• This formative assignment was highly valued by all 31 respondents to the survey. A substantial majority explicitly recommends making NO changes to it in future while those changes recommended were of a relatively minor nature. Table 1 shows further details.
Learning how to improve their grade or performance

E.g. The feedback I have received is clear and will help me to hopefully rework my part one before final deadline, so I can achieve a better standard. (Resp 03)

12 respondents (39%)
Getting direction on how to progress

E.g. the formative feedback as it gives direction as to where to go next with the essay (Resp 04)

8 respondents (26 %)
Learning what is expected of me

E.g. Being able to send a draft to turn it in and also to the tutor, as it showed me the level I am at as I had no idea. (Resp 12)

8 respondents (26 %)
Gaining confidence

E.g. The understanding of how to write an essay has improved a lot and the knowledge of where I have gone wrong and how to improve. It has given me more confidence. (Resp 26)

5 respondents (16%)
Learning what I’ve done wrong

E.g. assignment seminar 2–helped us understand where we were going wrong and gave us a lot of confidence that what we had written was at least partly what was expected. (Resp 02)

4 respondents (13%)
  • Many, if not most, respondents felt they lacked the skills to self-assess their work effectively and/or did not see the reason for doing so. Many described this part of the task as ‘hard’. In future runs of this assignment students will need help in understanding the rationale for this aspect and additional support with conducting it.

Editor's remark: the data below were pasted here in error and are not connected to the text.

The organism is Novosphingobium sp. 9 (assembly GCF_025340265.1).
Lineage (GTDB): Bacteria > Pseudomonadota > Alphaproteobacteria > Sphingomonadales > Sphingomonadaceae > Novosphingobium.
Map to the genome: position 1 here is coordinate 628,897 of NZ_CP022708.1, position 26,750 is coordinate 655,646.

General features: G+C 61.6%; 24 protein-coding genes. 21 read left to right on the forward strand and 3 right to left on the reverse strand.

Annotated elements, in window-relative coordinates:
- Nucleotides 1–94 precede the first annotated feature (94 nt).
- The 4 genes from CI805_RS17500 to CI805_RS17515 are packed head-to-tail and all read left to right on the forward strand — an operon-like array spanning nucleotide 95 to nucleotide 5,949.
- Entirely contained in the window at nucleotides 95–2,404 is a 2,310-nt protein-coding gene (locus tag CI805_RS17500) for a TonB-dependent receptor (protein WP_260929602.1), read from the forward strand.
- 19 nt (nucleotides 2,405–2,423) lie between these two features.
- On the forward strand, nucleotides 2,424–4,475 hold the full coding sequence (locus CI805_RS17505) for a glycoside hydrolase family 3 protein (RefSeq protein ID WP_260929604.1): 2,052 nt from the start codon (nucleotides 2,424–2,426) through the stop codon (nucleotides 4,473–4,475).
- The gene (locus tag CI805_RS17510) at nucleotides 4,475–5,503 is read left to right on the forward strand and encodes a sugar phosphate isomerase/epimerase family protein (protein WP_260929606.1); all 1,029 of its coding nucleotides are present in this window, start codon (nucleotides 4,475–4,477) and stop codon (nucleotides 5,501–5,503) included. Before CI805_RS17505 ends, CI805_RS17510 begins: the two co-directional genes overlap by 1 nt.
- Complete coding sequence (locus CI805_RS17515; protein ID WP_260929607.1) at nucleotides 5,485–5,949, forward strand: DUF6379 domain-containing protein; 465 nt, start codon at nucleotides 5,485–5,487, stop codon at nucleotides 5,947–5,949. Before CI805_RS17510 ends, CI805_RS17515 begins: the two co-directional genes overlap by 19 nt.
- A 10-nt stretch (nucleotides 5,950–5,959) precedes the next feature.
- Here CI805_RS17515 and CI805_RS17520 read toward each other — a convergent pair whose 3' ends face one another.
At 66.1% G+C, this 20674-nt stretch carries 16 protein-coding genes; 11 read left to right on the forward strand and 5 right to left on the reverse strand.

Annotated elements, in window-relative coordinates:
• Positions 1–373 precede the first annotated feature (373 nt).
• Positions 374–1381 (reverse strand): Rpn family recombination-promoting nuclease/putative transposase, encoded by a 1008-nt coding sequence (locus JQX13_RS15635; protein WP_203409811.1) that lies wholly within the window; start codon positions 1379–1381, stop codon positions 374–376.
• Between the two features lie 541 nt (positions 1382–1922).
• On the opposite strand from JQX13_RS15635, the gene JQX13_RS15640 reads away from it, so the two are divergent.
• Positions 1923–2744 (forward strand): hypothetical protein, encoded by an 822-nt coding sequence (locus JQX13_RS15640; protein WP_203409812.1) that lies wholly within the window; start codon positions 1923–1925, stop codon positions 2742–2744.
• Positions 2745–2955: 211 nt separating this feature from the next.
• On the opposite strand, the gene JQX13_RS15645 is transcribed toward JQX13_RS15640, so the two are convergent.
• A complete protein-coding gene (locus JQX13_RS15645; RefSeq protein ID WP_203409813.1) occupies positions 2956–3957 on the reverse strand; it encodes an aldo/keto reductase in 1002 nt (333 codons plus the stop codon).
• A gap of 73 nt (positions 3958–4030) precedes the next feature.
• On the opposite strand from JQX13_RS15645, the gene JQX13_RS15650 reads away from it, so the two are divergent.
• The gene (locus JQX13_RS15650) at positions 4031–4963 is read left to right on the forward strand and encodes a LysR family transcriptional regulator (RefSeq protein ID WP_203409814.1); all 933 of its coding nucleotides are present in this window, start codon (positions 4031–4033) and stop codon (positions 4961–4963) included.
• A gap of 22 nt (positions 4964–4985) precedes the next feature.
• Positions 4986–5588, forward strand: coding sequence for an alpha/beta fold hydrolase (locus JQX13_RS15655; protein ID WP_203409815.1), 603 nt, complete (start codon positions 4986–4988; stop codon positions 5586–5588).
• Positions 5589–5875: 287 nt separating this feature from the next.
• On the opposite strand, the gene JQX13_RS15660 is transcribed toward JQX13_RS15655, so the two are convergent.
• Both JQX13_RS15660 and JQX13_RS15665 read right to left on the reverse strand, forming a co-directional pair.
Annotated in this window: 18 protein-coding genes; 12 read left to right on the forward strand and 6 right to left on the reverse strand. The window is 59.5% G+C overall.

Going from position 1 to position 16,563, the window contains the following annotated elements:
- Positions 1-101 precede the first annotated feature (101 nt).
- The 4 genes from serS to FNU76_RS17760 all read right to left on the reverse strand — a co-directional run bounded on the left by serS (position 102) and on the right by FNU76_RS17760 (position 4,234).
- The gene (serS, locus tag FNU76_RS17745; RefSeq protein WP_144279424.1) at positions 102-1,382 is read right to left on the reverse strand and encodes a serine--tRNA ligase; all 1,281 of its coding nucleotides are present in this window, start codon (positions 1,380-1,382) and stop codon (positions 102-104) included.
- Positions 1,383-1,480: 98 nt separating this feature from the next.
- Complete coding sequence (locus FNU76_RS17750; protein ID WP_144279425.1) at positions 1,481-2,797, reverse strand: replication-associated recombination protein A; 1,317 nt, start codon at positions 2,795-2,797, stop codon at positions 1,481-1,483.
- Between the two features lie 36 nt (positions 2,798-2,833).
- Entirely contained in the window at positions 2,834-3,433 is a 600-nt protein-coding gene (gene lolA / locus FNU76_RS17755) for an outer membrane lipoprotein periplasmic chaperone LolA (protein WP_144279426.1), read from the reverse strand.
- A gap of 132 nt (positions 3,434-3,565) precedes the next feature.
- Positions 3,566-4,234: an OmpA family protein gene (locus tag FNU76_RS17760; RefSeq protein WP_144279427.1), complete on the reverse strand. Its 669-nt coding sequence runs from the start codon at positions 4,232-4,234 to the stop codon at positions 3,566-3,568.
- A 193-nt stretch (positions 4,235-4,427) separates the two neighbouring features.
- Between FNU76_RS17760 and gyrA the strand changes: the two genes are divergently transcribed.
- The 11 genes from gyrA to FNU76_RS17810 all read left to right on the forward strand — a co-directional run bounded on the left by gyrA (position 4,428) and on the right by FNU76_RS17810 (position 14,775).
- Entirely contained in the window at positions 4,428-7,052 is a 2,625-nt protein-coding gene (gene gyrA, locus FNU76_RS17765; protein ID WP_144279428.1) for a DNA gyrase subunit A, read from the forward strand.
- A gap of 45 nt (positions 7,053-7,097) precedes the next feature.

• The vast majority (81%) viewed the peer learning elements very favorably, although a few gained or perceived less value in it than perhaps they could. This might be partially explained by members having been absent for group presentations and/or being un- or under-prepared to give each other feedback.

What has been the impact of this change in assessment?

Despite giving over two seminars to assessment (as opposed to course content) there was an overall improvement in results between both the semester 1 and 2 2009-10 cohorts over the preceding year. Average marks improved over the previous year by 3 % for the semester 2 run and 11% for the semester 2 run. Although there was little change to the number of resits in the semester 1 run, the number of resits in the semester 2 run fell to one third of the previous year.

Importantly, we found a significant impact of the formative assignment on subsequent performance in the final coursework assignment. Almost 50% of students improved their mark by one grade band or more between their formative and summative assignments. Just over a third (38%) made no change in their grade band and 12% fell by 1 grade band or more.

The success of this intervention has drawn attention to this module by other subject coordinators who are interested in supporting the development of academic writing skills. We are examining how we can offer the module to other programmes.